National Alliance on Mental Illness
page printed from
(800) 950-NAMI;

Book Review: Better Than Normal: How What Makes You Different Can Make You Exceptional by Dr. Dale Archer

Crown Archetype (2012), $25

By Jessica Friedel, NAMI Communications Intern

Although Dr. Dale Archer is a board certified psychiatrist who has been an expert in his field for over two decades, his new book Better Than Normal: How What Makes You Different Can Make You Exceptional, proves that he has maintained an ability to provide unencumbered, jargon saturated advice. A New York Times best seller, the book reexamines what it means for a trait to be deemed as weak or negative and turns it on its head to view it as something that can be positive and productive.

Some of the traits Dr. Archer mentions are: being adventurous (attention deficit/hyperactivity disorder, ADHD) being shy (social anxiety disorder), being hyper-alert (generalized anxiety disorder), and having high energy (bipolar disorder).

Dr. Archer believes that today’s society is often too quick to medicate people when in fact those people are more than capable of harnessing and applying their idiosyncrasies to create perfectly functioning lifestyles. This is not to say medication is not beneficial to many people, however. For many, medication can serve as important component in improving the quality of life.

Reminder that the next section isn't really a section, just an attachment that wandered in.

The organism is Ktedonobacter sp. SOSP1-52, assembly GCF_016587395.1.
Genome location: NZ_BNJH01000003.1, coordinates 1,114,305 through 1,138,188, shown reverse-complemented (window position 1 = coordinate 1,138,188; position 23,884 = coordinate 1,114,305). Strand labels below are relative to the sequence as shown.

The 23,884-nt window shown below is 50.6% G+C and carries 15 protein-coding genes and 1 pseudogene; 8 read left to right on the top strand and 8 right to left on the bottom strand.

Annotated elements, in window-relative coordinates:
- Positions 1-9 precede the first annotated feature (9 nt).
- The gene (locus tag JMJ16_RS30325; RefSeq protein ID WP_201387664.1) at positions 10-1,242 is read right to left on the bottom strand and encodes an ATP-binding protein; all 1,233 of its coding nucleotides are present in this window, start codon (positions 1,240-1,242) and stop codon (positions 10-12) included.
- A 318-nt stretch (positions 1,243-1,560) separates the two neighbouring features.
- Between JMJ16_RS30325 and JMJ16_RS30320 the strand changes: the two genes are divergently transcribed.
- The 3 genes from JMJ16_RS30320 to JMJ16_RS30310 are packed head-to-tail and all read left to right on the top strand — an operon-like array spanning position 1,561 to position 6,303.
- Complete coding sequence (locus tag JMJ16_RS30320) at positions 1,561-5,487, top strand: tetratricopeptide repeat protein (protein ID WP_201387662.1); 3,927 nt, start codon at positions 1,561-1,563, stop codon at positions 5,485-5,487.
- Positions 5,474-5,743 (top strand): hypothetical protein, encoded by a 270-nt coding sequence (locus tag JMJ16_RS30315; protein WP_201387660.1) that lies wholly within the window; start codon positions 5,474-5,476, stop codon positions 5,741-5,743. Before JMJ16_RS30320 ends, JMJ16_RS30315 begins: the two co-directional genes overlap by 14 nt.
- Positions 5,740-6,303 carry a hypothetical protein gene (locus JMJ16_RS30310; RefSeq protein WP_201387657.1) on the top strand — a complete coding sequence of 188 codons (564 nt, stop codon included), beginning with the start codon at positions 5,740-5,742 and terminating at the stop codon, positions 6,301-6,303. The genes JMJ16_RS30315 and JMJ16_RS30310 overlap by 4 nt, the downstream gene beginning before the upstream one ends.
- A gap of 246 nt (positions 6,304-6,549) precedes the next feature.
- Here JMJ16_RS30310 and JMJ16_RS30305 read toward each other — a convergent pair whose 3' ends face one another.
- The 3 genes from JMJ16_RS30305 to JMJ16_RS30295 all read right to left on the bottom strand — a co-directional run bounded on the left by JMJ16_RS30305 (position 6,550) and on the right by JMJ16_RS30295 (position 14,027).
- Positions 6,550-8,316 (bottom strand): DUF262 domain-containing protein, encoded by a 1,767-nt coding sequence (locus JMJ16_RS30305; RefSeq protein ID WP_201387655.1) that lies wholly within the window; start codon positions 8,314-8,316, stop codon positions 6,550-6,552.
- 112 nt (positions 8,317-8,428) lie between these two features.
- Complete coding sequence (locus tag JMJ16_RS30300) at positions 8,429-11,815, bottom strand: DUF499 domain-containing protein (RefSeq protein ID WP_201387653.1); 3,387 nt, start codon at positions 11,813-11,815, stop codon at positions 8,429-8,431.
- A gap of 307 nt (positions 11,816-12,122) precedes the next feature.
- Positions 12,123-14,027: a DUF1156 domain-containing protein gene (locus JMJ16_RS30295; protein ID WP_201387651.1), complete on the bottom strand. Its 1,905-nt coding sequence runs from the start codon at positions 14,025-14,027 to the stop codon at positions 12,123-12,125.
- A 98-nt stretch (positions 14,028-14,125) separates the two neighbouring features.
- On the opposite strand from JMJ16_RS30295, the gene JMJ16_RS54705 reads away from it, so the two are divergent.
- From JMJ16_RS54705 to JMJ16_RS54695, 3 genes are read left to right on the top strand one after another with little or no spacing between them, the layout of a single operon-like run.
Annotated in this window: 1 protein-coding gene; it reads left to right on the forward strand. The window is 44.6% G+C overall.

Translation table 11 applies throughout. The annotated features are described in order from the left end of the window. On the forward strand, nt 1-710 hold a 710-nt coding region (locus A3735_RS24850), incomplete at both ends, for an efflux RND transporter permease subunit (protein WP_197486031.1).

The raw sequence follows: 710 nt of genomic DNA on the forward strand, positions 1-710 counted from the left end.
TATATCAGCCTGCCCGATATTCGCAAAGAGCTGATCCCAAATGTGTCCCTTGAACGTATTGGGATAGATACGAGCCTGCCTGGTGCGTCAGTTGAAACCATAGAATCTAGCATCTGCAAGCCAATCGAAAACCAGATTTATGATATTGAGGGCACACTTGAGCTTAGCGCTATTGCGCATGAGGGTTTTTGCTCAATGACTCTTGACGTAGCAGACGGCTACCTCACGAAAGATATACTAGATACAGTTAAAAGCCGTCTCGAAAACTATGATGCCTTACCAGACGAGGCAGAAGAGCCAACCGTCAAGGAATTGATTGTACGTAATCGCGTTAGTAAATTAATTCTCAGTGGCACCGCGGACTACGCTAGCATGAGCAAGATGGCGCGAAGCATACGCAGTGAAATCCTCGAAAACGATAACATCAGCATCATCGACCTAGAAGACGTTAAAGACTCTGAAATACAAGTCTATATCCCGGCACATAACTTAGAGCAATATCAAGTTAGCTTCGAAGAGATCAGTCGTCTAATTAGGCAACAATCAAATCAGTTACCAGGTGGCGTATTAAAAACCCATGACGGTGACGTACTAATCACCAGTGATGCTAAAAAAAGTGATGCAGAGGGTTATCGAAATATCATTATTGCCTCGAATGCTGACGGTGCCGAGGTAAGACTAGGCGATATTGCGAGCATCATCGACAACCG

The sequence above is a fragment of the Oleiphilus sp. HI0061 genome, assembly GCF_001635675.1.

Archer strings the book together with witty anecdotes so that the reader enjoys the novel while simultaneously gaining a new perspective. His words flow on the page, making the book a quick and easy read and uplifting by encouraging the reader to have a more positive mindset. He understands the negative effect of some connotations people have towards mental illnesses and attempts to break those connections and reclassify the disorders with positive, encouraging words.

Overall, the book cleverly puts a new twist on how we think about certain personality traits and anyone who reads it will take away an encouraging message. Archer’s convictions and message are strong, and he is on a mission to change the vernacular and in turn the mindset of the field of mental health: instead of viewing some traits as liabilities, let’s look at them as hidden strengths.